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The Wicker Man:
The Final Cut

Director – Robin Hardy – 1973 – UK – Cert. 15 – 94m


A Christian police sergeant investigating a missing child on a remote Scottish island meets a terrible fateout as a Collector’s Edition UHD / Blu-ray /DVD from Monday, September 25th following its release in UK cinemas in a 4K restoration from Wednesday, June 21st, 2023

(Originally reviewed for cinema release in a 2K restoration on Friday, September 27th, 2013)

Originally released forty years ago in the UK in a cut down version its director disliked, The Wicker Man now reaches our cinema screens in a longer, restored version which he says fulfils his original vision. Its plot is deceptively simple. A Christian police sergeant flies to a remote Scottish island in response to a letter about a missing child. But when he arrives on Summerisle, no-one seems to have heard of that child. It gradually emerges that the policeman has stumbled into an intricate web of lies and deceit wherein a terrible fate awaits him….

Using material from a recently discovered, longer US release print – rechristened The Final Cut by Hardy who assembled this cut in 1979 – it’s a provocative work on a number of levels. Sergeant Howie (Edward Woodward)’s Christian values comprise dogma about Christ being the Resurrection and the Life plus traditional sexual mores: he’s engaged to be married and does not believe in sex before marriage.

He blunders onto the island believing his own values to be true whilst deriding those of the locals as “filth”, making no attempt to engage with their very different socio-cultural model. His Christian faith has no obvious social justice element; he merely imposes mainland law as his profession requires. In the end it all goes horribly wrong for him.

The isolated island has drifted towards more ritualistic, Pagan practices. Under the watchful eye of Lord Summerisle (Christopher Lee), virginal young men are sent for nighttime initiation with the landlord’s daughter Willow (Britt Ekland), young women cavort naked in the grounds of his estate and schoolchildren are taught the maypole’s seasonal significance as a phallic symbol.

Such country matters are further underscored by songs on the soundtrack including the striking Gently Johnny (cut from the original UK release prints) and a drinking song about The Landlord’s Daughter which joyfully extol the virtues of male / female companionship and congress.

Sgt. Howie finds himself inadvertently in attendance for the latter whilst trying simply to get a quiet evening meal at the island’s pub. On his second night, he must resist Willow as she dances naked in the room next to his, pounding on the wall in a frenzied offering of her bodily self to him – which offer he, with some difficulty, resists.

Which is not to suggest that a different approach by the sergeant would have worked: the islanders, from the local Lord right down to the teacher, the pub landlord and the alleged mother of the missing girl seem to have deliberately lured him there with a terrifying agenda of their own. When questioned, their answers are consistent, presenting a united, impenetrable front.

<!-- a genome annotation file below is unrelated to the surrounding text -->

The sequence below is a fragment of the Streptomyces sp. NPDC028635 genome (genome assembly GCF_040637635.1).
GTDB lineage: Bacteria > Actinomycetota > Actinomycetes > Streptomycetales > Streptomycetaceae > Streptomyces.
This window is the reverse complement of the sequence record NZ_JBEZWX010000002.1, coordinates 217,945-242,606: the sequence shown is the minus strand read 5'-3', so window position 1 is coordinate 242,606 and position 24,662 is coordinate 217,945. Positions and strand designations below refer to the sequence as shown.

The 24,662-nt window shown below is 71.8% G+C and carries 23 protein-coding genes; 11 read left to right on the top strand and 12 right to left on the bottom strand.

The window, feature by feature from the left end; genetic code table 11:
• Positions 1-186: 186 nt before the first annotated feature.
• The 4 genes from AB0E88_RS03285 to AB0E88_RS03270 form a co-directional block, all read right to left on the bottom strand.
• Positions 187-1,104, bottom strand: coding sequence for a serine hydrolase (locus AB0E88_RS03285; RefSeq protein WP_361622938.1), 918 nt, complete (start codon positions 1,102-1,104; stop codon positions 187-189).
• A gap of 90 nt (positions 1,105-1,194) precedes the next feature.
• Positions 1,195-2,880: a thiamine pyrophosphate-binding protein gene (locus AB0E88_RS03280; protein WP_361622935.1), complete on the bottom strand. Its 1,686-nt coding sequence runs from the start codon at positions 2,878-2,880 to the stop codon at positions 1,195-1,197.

The islanders’ treatment of Howie recalls Sodom’s attitude to its angelic visitor. Given the script’s trajectory, it’s not just a lack of hospitality to outsiders coupled with a desire for sexual connection, but altogether nastier. Hardy’s portrayal of the little community is masterful – the sexual innuendo of the folklorish songs and the attitude of the people, the loving re-creation of joyous (and sometimes lethal) May Day celebrations and rituals, the tendency of small, self-contained communities to follow a charismatic leader such as Lord Summerisle, even to the extent of scapegoating our outsider.

For Christians, Woodward’s extraordinary portrayal of the policeman with matter-of-fact, professional piety makes for deeply uncomfortable viewing. In retrospect, it also has prophetic resonance with 1987’s Teeside child sex abuse scandal while back in the day it echoed Victorian missionaries blindly blundering into indigenous societies causing irreparable cultural damage.

In parallel, it provides an astonishing glimpse into the world of a hermetically sealed, religious cult cut off from orthodoxy and allowed to develop unchecked under the direction of an unhinged individual. Superficially a Christian-bashing film, on a deeper level The Wicker Man explores contrasting religious world views and moralities to lavishly repay multiple viewings. The upcoming BD/DVD release – packed with three different edits including this one – will provide the chance to do exactly that. Seeing this Final Cut on the big screen beforehand is highly recommended.

The Wicker Man: The Final Cut is out as a Collector’s Edition UHD / Blu-ray /DVD from Monday, September 25th following its release in UK cinemas in a 4K restoration from Wednesday, June 21st, 2023, in turn following its release in a 2K restoration on Friday, September 27th, 2013.


Review originally published in Third Way, 2013.

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